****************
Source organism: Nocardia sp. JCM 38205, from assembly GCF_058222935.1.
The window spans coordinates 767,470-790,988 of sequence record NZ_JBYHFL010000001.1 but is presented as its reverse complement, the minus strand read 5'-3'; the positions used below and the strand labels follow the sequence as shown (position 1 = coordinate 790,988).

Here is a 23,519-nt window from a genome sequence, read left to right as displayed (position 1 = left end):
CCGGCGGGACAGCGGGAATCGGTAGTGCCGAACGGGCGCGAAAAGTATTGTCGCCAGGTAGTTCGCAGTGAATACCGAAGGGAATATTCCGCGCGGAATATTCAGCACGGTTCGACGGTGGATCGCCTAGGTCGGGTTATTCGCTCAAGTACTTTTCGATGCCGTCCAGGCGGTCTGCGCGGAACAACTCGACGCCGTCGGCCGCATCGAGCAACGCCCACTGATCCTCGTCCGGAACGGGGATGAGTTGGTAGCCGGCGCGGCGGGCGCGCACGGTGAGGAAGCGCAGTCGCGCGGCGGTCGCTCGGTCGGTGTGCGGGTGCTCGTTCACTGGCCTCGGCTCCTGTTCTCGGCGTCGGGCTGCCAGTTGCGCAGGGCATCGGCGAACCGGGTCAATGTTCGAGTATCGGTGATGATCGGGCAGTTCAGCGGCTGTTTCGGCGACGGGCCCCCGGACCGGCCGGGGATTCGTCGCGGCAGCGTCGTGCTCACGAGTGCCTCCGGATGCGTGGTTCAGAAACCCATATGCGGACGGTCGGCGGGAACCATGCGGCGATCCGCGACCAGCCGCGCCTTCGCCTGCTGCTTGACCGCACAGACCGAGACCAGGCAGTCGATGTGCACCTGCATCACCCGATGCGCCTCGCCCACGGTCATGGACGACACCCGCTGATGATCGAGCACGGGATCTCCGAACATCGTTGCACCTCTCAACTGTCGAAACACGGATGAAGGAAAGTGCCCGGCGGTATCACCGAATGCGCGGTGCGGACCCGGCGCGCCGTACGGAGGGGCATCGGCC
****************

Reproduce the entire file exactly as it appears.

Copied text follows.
Source organism: Nocardia sp. JCM 38205, from assembly GCF_058222935.1.
The window spans coordinates 767,470-790,988 of sequence record NZ_JBYHFL010000001.1 but is presented as its reverse complement, the minus strand read 5'-3'; the positions used below and the strand labels follow the sequence as shown (position 1 = coordinate 790,988).

Here is a 23,519-nt window from a genome sequence, read left to right as displayed (position 1 = left end):
CCGGCGGGACAGCGGGAATCGGTAGTGCCGAACGGGCGCGAAAAGTATTGTCGCCAGGTAGTTCGCAGTGAATACCGAAGGGAATATTCCGCGCGGAATATTCAGCACGGTTCGACGGTGGATCGCCTAGGTCGGGTTATTCGCTCAAGTACTTTTCGATGCCGTCCAGGCGGTCTGCGCGGAACAACTCGACGCCGTCGGCCGCATCGAGCAACGCCCACTGATCCTCGTCCGGAACGGGGATGAGTTGGTAGCCGGCGCGGCGGGCGCGCACGGTGAGGAAGCGCAGTCGCGCGGCGGTCGCTCGGTCGGTGTGCGGGTGCTCGTTCACTGGCCTCGGCTCCTGTTCTCGGCGTCGGGCTGCCAGTTGCGCAGGGCATCGGCGAACCGGGTCAATGTTCGAGTATCGGTGATGATCGGGCAGTTCAGCGGCTGTTTCGGCGACGGGCCCCCGGACCGGCCGGGGATTCGTCGCGGCAGCGTCGTGCTCACGAGTGCCTCCGGATGCGTGGTTCAGAAACCCATATGCGGACGGTCGGCGGGAACCATGCGGCGATCCGCGACCAGCCGCGCCTTCGCCTGCTGCTTGACCGCACAGACCGAGACCAGGCAGTCGATGTGCACCTGCATCACCCGATGCGCCTCGCCCACGGTCATGGACGACACCCGCTGATGATCGAGCACGGGATCTCCGAACATCGTTGCACCTCTCAACTGTCGAAACACGGATGAAGGAAAGTGCCCGGCGGTATCACCGAATGCGCGGTGCGGACCCGGCGCGCCGTACGGAGGGGCATCGGCC